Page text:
In 1995, German writer W.G. Sebald released The Rings Of Saturn: An English Pilgrimage, a curious hybrid of history and personal essay that begins with the author taking a walk around Suffolk, but then wanders free-associatively through Sebald’s thoughts about other writers, the commerce of the area, and the varieties of European landscape and culture. The book has never been a mega-seller, but its devotees tend to be obsessive. Fans have been known to follow in Sebald’s footsteps by taking the walk themselves, and to make their own personal maps of both the literal path Sebald took and of his train of thought. The Rings Of Saturn seems like a thoughtful ramble, but then Sebald will make a connection that has readers frantically paging back, realizing that there might be more to the book than just the idle notes of a man on a hike.
Grant Gee’s documentary Patience (After Sebald) is about The Rings Of Saturn, and attempts to adapt it. Gee, who previously captured the grayness of Manchester well in his fine 2007 documentary Joy Division, grounds this film in long, beautifully composed, grainy black-and-white shots of the places Sebald wrote about—often with the page numbers superimposed on the screen. To this, Gee adds clips of scholars and disciples talking about what Saturn meant to them, along with recordings of Sebald and readings from the book. But the main focus is on the landscape, to the extent that Gee often superimposes his interview subjects’ faces over the roads, bridges, and fields of Sebald’s route.
One of those interviewees talks about how Sebald wanted his work filed in every section of the bookstore—fiction, autobiography, travel, what-have-you—and Gee tries to hold to that spirit with Patience (After Sebald). The film is digressive and scattered, but without the possibility that viewers can flip back and forth to make their own connections. In a way, Patience is a lot like how one of its interview subjects describes an attempt to do Sebald’s walk: He says he could retrace the steps, but not the experiences, or the revelations.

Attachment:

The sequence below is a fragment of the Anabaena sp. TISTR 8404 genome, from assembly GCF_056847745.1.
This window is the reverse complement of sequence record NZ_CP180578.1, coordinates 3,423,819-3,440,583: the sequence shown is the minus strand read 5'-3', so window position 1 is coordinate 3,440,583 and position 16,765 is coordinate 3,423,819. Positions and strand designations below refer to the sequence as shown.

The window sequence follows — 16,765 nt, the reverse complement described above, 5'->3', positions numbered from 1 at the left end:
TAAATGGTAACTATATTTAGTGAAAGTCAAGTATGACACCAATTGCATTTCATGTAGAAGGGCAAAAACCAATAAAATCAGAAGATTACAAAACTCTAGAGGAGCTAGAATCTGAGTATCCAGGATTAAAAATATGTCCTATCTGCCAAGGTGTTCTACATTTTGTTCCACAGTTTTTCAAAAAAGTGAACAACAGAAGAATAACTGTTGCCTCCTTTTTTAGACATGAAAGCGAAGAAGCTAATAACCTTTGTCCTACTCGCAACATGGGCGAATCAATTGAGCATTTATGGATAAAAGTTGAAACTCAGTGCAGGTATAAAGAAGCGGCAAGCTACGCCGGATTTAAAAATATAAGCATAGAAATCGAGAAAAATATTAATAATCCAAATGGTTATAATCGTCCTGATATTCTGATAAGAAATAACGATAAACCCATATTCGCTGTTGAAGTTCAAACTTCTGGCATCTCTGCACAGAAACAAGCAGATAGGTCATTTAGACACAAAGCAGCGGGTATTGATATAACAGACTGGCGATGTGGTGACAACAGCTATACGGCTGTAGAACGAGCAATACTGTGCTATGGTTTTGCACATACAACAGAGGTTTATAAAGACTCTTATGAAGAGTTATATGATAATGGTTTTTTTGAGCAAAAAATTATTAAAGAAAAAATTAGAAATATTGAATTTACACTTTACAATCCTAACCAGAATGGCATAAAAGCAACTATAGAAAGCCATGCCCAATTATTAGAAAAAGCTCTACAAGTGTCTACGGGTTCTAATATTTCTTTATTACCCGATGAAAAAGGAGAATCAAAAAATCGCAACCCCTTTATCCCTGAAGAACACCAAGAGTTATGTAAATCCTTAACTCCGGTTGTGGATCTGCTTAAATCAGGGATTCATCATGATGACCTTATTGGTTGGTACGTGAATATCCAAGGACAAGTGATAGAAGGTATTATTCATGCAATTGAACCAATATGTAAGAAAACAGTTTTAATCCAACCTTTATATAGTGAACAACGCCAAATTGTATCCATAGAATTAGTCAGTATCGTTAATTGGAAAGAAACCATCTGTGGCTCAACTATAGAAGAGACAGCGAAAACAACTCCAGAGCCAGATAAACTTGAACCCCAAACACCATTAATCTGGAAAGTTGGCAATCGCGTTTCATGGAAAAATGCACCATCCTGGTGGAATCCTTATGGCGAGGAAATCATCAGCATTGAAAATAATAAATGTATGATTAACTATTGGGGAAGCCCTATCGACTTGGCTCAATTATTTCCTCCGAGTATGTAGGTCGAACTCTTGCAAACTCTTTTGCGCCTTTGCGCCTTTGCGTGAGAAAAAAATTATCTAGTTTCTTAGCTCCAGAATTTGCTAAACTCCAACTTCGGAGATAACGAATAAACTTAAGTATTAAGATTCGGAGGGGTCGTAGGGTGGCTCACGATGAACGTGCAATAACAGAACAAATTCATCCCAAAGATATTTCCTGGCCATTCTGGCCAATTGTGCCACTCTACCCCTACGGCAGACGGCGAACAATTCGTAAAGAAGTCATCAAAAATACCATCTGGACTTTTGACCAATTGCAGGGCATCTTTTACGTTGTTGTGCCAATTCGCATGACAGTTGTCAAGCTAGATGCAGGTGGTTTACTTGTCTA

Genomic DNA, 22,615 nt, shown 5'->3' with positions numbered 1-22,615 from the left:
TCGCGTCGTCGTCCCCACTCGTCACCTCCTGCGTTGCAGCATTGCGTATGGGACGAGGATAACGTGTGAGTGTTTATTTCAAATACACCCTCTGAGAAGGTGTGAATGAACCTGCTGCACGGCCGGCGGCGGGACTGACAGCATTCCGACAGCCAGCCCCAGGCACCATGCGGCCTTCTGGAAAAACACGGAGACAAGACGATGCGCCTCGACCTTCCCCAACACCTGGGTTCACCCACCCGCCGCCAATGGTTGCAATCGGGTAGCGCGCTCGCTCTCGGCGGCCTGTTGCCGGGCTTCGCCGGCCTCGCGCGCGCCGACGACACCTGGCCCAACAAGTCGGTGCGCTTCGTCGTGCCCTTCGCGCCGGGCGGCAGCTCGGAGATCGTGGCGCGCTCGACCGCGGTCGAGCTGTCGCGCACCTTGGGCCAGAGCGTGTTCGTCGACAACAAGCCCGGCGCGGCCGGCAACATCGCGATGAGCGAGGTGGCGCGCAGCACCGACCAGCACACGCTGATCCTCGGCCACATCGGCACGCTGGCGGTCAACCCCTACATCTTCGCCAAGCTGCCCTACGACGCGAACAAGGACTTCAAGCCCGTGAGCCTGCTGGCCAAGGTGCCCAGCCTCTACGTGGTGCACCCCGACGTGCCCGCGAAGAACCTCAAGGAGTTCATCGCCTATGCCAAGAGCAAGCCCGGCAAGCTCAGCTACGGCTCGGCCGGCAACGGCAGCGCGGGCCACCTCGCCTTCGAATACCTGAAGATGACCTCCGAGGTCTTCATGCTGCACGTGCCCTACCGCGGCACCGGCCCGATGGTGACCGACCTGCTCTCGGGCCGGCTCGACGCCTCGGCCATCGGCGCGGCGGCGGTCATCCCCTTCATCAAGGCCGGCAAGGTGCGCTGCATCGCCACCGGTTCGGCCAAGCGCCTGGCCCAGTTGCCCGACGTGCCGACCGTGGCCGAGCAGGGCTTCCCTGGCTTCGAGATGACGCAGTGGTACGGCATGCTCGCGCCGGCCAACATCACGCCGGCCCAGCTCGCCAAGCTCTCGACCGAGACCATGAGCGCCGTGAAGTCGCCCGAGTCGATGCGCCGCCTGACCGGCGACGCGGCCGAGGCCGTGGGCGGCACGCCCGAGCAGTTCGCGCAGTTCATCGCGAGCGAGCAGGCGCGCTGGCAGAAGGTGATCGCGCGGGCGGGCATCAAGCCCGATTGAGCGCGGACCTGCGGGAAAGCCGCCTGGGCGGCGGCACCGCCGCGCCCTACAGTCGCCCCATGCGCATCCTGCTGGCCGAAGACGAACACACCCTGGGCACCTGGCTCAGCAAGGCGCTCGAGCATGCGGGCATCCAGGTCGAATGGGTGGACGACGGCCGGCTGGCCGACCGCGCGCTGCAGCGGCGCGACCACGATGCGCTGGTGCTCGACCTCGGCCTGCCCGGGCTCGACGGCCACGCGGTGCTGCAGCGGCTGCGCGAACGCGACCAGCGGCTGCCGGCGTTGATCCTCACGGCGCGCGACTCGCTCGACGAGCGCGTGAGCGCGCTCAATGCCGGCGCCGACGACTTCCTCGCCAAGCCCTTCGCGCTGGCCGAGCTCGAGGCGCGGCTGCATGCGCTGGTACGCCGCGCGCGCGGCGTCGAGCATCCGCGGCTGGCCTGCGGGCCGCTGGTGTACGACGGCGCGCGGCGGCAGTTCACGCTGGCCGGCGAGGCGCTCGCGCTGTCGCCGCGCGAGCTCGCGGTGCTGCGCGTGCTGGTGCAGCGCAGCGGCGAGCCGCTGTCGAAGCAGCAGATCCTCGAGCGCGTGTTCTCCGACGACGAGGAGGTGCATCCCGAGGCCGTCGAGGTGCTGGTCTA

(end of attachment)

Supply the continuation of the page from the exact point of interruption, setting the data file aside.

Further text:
That said, like The Rings Of Saturn, the individual pieces of Patience (After Sebald) are so engrossing that it almost doesn’t matter whether everything coheres. And Gee is able to do in movie form what the book can’t, by showing archival footage of the people and historical events Sebald describes, and directly comparing some of Saturn’s photographs by laying one atop another. Though Gee spoon-feeds viewers a little by having people just say what Sebald’s book is about rather than letting them discover it for themselves, he does develop Sebald’s major theme of disconnection. Patience reveals through images and tone as well as through the interviews how Sebald yearned for restorative meaning in the places he toured, only to end up lost in thought.